More than a billion dollars has been spent in building and maintaining the wall. While the reasons are a violation of American sovereignty and the War on Drugs, the result is keeping poor people for whom hunger has no boundaries out.
It has insidiously been called the Great Wall of Mexico. It is reinforced by the most modern detection devices.
Most Americans are complicit. A Fox News/Opinion Dynamics poll indicates that the American people favor the building of the wall by a 51-to-37 percent margin.
The causes of the migration are obvious. In 2005, the per-capita income differential between the US and Mexican workers was $30,000 to $4,000 annually. No doubt, conditions in Mexico have worsened as a result of the North American Free Trade Agreement and the U.S. War of Drugs.
At the end of the day, a select group of people are profiting from the construction and maintenance of the Wall as well as the incarceration of thousands of people. It has also provided scores of politicos with hot button hate issues.
Physically the Berlin and Arizona Walls resemble each other.
The U.S. Wall
The reactions of Americans to the Walls, however, are markedly different. In the summer of 1963, President Kennedy visited Berlin and told the world “Let Them Come to Berlin” if they wanted to understand:
“There are many people in the world who really don’t understand, or say they don’t, what is the great issue between the free world and the Communist world. Let them come to Berlin. There are some who say that communism is the wave of the future. Let them come to Berlin. And there are some who say in Europe and elsewhere we can work with the Communists. Let them come to Berlin. And there are even a few who say that it is true that communism is an evil system, but it permits us to make economic progress. Lass’sie nach Berlin kommen. Let them come to Berlin.”
The Berlin Wall became was a symbol of the free movement of people.
On May 18, 1987 President Ronald Reagan shouted at General Secretary Gorbachev, ”if you seek peace, if you seek prosperity for the Soviet Union and eastern Europe, if you seek liberalization, come here to this gate. Mr. Gorbachev, open this gate. Mr. Gorbachev, Mr. Gorbachev, tear down this wall!”
Historical accounts of the Berlin Wall estimate that over 200 people died attempting to cross the concrete and barbed wire barrier into West Germany. However, after investigation the figure, scholars have revised this figure down. Seventy-one “people were killed or died attempting to escape at the Berlin Wall between August 13, 1961 and November 9, 1989.”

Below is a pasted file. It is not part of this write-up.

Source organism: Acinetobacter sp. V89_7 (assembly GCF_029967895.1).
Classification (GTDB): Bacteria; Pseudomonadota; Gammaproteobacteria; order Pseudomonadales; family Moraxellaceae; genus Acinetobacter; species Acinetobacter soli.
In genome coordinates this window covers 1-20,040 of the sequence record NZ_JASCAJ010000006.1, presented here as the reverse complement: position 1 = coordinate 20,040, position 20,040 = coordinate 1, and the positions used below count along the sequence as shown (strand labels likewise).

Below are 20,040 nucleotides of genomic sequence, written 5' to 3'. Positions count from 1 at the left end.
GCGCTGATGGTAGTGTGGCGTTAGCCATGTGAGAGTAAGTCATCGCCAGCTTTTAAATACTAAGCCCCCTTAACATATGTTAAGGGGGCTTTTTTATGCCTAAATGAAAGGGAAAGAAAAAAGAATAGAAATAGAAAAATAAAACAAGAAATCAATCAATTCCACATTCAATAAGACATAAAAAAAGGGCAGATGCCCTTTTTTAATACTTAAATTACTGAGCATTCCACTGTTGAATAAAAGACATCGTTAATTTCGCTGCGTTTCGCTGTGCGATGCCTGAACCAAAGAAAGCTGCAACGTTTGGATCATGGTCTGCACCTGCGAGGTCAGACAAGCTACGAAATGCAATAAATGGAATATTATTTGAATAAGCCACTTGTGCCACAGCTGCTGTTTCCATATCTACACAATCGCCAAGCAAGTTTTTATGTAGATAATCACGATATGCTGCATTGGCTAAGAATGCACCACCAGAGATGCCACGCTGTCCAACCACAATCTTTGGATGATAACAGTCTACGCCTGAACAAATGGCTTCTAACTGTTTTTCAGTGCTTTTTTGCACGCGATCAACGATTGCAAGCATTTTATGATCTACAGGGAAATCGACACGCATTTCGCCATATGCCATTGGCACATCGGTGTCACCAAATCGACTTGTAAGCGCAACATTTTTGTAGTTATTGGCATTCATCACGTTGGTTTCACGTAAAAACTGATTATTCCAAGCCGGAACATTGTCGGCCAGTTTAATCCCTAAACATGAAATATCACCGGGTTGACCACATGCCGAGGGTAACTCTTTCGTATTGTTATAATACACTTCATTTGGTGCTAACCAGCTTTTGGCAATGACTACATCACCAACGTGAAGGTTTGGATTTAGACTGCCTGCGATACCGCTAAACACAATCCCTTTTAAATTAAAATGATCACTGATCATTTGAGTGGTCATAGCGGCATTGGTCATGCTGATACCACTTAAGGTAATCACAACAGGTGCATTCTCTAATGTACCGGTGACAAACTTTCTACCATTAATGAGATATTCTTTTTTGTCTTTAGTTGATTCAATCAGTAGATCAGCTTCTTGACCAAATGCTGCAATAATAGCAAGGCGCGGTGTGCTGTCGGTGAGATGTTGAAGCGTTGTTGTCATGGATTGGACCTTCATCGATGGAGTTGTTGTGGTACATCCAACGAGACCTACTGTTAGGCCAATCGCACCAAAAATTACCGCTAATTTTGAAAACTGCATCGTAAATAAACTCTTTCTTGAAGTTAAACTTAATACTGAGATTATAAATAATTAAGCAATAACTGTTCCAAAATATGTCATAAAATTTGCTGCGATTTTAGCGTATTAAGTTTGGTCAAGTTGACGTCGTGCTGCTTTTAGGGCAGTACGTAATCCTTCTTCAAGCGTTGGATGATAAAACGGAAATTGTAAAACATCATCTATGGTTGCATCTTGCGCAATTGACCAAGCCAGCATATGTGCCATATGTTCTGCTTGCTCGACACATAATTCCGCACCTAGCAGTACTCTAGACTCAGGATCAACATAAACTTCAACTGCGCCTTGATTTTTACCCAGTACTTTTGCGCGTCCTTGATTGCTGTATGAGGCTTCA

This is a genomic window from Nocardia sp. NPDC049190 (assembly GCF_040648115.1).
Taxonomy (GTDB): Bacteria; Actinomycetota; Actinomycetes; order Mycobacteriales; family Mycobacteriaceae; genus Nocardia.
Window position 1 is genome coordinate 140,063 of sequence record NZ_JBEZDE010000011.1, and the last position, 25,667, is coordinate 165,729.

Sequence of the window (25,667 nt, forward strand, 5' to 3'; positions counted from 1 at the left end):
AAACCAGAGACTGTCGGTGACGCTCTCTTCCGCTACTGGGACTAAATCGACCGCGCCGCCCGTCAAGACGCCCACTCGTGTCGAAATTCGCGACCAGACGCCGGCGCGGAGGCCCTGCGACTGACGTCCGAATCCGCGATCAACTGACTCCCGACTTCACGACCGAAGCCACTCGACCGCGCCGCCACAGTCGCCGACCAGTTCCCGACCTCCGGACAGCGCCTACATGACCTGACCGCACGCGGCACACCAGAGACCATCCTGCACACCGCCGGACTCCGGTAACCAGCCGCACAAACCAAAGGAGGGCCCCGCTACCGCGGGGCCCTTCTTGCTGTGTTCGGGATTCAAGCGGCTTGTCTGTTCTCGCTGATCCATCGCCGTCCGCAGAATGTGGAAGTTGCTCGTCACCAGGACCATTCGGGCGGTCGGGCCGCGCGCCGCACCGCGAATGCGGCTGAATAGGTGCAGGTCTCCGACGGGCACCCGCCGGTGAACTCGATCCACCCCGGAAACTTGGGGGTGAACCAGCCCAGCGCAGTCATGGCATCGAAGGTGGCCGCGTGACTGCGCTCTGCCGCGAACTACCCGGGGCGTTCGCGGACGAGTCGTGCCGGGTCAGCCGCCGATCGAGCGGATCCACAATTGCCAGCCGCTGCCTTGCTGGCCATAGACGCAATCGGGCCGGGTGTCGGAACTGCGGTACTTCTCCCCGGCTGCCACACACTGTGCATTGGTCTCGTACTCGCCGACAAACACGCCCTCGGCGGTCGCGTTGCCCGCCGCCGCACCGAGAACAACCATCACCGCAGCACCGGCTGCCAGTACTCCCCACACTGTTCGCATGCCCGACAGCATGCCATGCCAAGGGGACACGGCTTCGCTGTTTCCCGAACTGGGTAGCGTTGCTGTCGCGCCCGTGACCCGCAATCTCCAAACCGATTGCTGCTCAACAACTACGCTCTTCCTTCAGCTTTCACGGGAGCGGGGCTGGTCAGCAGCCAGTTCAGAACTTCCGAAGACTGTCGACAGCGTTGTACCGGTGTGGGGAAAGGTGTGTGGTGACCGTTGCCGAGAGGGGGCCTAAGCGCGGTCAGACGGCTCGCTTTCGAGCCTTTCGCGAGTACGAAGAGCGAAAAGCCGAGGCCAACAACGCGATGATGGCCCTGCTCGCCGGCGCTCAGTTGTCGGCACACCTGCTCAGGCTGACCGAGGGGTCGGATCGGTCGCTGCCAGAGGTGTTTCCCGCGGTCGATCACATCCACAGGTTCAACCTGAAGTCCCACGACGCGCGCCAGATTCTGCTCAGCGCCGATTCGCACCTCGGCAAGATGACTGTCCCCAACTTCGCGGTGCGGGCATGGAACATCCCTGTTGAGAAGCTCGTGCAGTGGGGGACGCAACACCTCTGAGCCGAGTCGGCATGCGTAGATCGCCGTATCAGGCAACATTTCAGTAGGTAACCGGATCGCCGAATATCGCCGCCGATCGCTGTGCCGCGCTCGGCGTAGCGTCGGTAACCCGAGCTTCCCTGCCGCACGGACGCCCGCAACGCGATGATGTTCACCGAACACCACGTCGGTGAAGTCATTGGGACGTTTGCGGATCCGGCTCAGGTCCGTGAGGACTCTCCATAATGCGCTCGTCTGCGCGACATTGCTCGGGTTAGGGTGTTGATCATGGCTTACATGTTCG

Meanwhile, the Arizona Wall has become a symbol of American sovereignty on this side. It has been made a campaign issue with Senator John McCaine who once dismissed the effectiveness of building a wall, trying to emulate Reagan, saying in 2010 “Complete the danged fence.”
On the Mexican side, Mexican President Felipe Calderon compared the proposed US border fence to the Berlin Wall. In 2010–2011, 183 Mexicans died on the Arizona border corridor, 2009–2010, 253 died and in 2004–2005, 282 perished.
Neo-liberals promote the free flow of goods and capital but not the free flow of people. My friend the general may not agree with me, but walls are walls.
RODOLFO ACUÑA, a professor emeritus at California State University Northridge, has published 20 books and over 200 public and scholarly articles. He is the founding chair of the first Chicano Studies Dept which today offers 166 sections per semester in Chicano Studies. His history book Occupied America has been banned in Arizona. In solidarity with Mexican Americans in Tucson, he has organized fundraisers and support groups to ground zero and written over two dozen articles exposing efforts there to nullify the U.S. Constitution.